Los Angeles: Big Time Burgers at Little Bear
1855 Industrial St., Los Angeles CA 90021 (map); 213-622-8100; littlebearla.com
Cooking Method: Grilled
Short Order: A family of restaurateurs has built another winner spot with a great burger
Want Fries with That? Yes; the Guerrero family consistently delivers the goods with their Belgian fries
Prices: Little Bear Burger (with fries), $15
The folks responsible for Little Bear know what they're doing. The chef behind this new restaurant in Downtown LA's Toy Factory Lofts in the Arts District is the extremely talented Andre Guerrero. You've heard me wax on about his burgers at The Oinkster (which remains one of the great deals in town). This time Guerrero has brought along his charismatic sons Max and Fred and teamed with the restaurateurs and beer men Ryan Sweeney and Brandon Bradford (of Verdugo Bar and The Surly Goat). Between the multiple owners there are dozens of years of restaurant experience brought to Little Bear.
The menu and soaring interior get their inspiration from a Belgian beer hall (in Bruges, of course). It might be the most attractive new space I've seen in the last year. So is there an equally appealing burger to in the Bruges-esque beer hall? I stopped in for brunch to answer that very question.
Little Bear offers two burgers on its menu. The Classic Burger consists of an eight-ounce, fresh ground Angus beef patty, heirloom tomato, onion, dill pickle, bibb lettuce, and Thousand Island dressing, and is served with a brioche bun. Since I already know Guerrero make great classic burger, I decided to try his signature Little Bear Burger. This one features the same fresh ground Angus beef patty, but Guerrero chefs it up with mushrooms, truffle aioli, Stilton cheese, crispy onions, arugula, and a cherry gastrique, served again on a brioche bun.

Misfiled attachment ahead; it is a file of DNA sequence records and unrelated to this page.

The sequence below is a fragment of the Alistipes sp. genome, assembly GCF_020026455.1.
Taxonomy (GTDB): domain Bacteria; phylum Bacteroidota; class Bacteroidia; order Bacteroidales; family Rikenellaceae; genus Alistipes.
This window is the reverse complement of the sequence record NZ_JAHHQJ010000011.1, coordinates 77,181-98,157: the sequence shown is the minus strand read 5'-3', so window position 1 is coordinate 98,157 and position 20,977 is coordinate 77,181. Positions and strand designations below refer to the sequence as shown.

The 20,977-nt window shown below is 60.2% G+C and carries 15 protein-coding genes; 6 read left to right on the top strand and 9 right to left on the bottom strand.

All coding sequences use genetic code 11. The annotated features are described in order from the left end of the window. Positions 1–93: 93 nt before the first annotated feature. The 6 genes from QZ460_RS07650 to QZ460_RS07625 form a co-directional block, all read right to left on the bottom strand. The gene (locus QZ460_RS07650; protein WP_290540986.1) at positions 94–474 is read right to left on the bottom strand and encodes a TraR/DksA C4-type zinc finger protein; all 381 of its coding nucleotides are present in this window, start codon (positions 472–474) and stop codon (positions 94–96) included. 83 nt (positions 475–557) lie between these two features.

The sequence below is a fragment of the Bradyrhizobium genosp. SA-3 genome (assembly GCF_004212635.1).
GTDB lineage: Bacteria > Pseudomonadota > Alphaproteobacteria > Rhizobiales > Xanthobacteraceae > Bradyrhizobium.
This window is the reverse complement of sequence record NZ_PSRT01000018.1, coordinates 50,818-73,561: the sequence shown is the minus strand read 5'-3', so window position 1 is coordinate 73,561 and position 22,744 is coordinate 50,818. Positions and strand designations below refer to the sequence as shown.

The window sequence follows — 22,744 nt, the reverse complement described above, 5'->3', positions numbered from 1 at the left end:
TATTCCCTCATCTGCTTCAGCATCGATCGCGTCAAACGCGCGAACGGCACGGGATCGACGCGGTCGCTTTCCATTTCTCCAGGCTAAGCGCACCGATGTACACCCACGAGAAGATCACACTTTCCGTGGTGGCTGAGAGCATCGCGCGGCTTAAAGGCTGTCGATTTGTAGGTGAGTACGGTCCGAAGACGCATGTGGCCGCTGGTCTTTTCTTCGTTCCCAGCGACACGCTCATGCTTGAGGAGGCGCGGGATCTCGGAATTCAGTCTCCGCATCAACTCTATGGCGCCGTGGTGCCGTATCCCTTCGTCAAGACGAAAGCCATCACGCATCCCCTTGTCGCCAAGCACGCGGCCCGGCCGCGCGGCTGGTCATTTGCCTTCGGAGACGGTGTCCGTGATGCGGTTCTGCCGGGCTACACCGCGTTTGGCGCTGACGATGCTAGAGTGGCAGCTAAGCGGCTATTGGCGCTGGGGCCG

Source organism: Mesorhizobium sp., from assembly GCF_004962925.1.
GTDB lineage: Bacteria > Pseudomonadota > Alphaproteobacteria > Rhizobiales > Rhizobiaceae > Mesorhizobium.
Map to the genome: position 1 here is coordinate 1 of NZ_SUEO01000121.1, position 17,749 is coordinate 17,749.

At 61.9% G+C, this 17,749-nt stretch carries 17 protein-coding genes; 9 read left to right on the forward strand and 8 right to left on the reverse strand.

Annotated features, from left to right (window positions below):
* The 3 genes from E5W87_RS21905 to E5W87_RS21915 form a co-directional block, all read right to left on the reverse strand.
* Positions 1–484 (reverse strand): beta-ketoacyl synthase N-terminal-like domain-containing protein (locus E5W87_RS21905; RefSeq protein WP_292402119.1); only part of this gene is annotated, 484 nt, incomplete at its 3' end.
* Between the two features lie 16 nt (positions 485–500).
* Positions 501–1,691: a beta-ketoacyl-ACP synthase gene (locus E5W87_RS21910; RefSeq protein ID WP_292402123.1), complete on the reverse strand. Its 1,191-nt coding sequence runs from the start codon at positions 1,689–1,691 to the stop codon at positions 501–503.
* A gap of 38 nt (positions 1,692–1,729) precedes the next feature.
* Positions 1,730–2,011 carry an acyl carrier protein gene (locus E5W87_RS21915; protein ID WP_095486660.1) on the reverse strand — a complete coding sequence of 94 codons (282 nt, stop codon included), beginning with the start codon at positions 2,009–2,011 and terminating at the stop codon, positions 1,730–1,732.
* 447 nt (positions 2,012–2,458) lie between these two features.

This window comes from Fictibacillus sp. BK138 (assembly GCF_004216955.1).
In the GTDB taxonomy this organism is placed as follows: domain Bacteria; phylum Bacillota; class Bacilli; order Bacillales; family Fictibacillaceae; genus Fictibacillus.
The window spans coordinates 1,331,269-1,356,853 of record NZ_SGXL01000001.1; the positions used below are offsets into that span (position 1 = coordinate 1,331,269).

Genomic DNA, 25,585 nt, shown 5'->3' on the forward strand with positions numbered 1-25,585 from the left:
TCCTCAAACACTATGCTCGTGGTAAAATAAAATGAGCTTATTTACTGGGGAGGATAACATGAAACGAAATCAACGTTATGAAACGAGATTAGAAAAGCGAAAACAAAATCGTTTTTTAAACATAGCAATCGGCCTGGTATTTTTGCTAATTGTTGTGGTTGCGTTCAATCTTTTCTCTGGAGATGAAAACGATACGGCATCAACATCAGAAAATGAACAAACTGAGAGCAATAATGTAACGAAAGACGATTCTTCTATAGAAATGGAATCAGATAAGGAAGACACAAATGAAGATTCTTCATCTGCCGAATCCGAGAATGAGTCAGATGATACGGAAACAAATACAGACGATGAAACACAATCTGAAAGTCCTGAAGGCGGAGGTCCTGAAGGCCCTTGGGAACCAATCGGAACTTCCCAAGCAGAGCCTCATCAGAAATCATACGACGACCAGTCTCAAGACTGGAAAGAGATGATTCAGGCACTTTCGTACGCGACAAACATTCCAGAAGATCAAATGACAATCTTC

Usually this kind of topping litany makes me cringe, but oh, how it works on Guerrero's Little Bear Burger. The first bite was almost overwhelming with all the different flavors, but taking a moment to let them play out revealed the genius behind his creation. The peppery arugula played against the richness of the mushrooms and sweetness of the gastrique so well that it could have been a delicious salad on its own. But when the robust and fatty beef broke through the salty sweetness of the toppings, I was reminded how much I prefer my salads on top of burgers.
The truffle aioli, often an overbearing addition, was a somehow in just the right measure. The same was true of the Stilton, which also threatens to overwhelm whatever you put it on. The final addition of the crispy onions made for a welcome textural difference. Putting this all on a bioche bun is the usual Achilles heel of these cheffed up burgers, but (as is more and more the case) the term "brioche" is used loosely. This bun had the necessary heft to stand up to all the toppings and still managed to hold onto a little sponginess.
The Belgian-style fries are, as I'd expected, excellent. I maintain that The Oinkster might very well have the best fries in town, and they are Belgian-style as well. The ones that came along with my Little Bear Burger were crispy and full of that deep, rich flavor that sets the Belgian style fries apart.
It's really no surprise that Guerrero adds another excellent burger to the Los Angeles landscape, but it was a bit of a surprise just how well he executes this high-concept Little Bear burger. Add to that a beer list that's good enough to keep even your brew-snob buddies happy, in a space that's as beautiful as the burger, and you've got a restaurant that demonstrates just how valuable experience can be.
About the author: Damon is one of our roving burger reporters and food writers. When he's not eating more than is warranted or healthful (and then writing about it) he can be found writing and producing for television and film. You can contact him at firstname.lastname@example.org.